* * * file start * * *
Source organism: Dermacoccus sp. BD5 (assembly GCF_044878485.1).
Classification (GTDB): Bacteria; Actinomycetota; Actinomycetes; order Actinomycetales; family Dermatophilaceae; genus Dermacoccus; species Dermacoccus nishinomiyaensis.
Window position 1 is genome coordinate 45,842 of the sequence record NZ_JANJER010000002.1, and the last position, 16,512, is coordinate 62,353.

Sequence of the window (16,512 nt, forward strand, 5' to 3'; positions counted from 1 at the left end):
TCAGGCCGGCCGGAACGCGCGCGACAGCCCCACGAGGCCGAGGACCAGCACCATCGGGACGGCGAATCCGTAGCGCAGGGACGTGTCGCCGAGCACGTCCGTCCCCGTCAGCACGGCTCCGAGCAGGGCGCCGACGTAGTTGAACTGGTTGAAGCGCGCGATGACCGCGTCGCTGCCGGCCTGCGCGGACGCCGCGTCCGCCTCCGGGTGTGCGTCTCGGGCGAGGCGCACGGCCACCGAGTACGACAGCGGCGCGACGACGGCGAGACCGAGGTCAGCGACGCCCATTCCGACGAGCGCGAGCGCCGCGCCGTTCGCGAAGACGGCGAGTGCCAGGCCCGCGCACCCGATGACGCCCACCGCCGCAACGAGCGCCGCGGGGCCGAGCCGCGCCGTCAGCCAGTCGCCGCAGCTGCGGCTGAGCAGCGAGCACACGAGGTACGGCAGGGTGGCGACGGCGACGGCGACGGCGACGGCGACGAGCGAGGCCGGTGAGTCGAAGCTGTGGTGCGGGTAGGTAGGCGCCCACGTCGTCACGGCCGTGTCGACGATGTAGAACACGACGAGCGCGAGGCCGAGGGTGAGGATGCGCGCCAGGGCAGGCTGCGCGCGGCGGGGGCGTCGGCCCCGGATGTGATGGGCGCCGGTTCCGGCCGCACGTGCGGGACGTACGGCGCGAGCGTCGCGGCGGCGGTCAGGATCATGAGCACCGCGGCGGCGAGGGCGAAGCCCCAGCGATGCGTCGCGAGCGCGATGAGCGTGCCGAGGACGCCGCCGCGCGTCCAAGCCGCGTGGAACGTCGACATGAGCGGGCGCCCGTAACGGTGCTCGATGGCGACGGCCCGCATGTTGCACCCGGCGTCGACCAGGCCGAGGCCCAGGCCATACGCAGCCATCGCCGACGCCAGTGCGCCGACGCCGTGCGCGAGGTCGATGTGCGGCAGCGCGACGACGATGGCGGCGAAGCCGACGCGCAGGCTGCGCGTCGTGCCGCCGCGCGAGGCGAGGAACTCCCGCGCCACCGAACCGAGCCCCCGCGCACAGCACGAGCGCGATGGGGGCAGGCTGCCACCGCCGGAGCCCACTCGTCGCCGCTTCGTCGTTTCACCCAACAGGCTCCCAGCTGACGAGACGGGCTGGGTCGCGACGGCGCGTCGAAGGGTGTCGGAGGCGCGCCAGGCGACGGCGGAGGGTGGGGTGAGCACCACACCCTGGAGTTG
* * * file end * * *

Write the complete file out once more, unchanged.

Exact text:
Source organism: Dermacoccus sp. BD5 (assembly GCF_044878485.1).
Classification (GTDB): Bacteria; Actinomycetota; Actinomycetes; order Actinomycetales; family Dermatophilaceae; genus Dermacoccus; species Dermacoccus nishinomiyaensis.
Window position 1 is genome coordinate 45,842 of the sequence record NZ_JANJER010000002.1, and the last position, 16,512, is coordinate 62,353.

Sequence of the window (16,512 nt, forward strand, 5' to 3'; positions counted from 1 at the left end):
TCAGGCCGGCCGGAACGCGCGCGACAGCCCCACGAGGCCGAGGACCAGCACCATCGGGACGGCGAATCCGTAGCGCAGGGACGTGTCGCCGAGCACGTCCGTCCCCGTCAGCACGGCTCCGAGCAGGGCGCCGACGTAGTTGAACTGGTTGAAGCGCGCGATGACCGCGTCGCTGCCGGCCTGCGCGGACGCCGCGTCCGCCTCCGGGTGTGCGTCTCGGGCGAGGCGCACGGCCACCGAGTACGACAGCGGCGCGACGACGGCGAGACCGAGGTCAGCGACGCCCATTCCGACGAGCGCGAGCGCCGCGCCGTTCGCGAAGACGGCGAGTGCCAGGCCCGCGCACCCGATGACGCCCACCGCCGCAACGAGCGCCGCGGGGCCGAGCCGCGCCGTCAGCCAGTCGCCGCAGCTGCGGCTGAGCAGCGAGCACACGAGGTACGGCAGGGTGGCGACGGCGACGGCGACGGCGACGGCGACGAGCGAGGCCGGTGAGTCGAAGCTGTGGTGCGGGTAGGTAGGCGCCCACGTCGTCACGGCCGTGTCGACGATGTAGAACACGACGAGCGCGAGGCCGAGGGTGAGGATGCGCGCCAGGGCAGGCTGCGCGCGGCGGGGGCGTCGGCCCCGGATGTGATGGGCGCCGGTTCCGGCCGCACGTGCGGGACGTACGGCGCGAGCGTCGCGGCGGCGGTCAGGATCATGAGCACCGCGGCGGCGAGGGCGAAGCCCCAGCGATGCGTCGCGAGCGCGATGAGCGTGCCGAGGACGCCGCCGCGCGTCCAAGCCGCGTGGAACGTCGACATGAGCGGGCGCCCGTAACGGTGCTCGATGGCGACGGCCCGCATGTTGCACCCGGCGTCGACCAGGCCGAGGCCCAGGCCATACGCAGCCATCGCCGACGCCAGTGCGCCGACGCCGTGCGCGAGGTCGATGTGCGGCAGCGCGACGACGATGGCGGCGAAGCCGACGCGCAGGCTGCGCGTCGTGCCGCCGCGCGAGGCGAGGAACTCCCGCGCCACCGAACCGAGCCCCCGCGCACAGCACGAGCGCGATGGGGGCAGGCTGCCACCGCCGGAGCCCACTCGTCGCCGCTTCGTCGTTTCACCCAACAGGCTCCCAGCTGACGAGACGGGCTGGGTCGCGACGGCGCGTCGAAGGGTGTCGGAGGCGCGCCAGGCGACGGCGGAGGGTGGGGTGAGCACCACACCCTGGAGTTG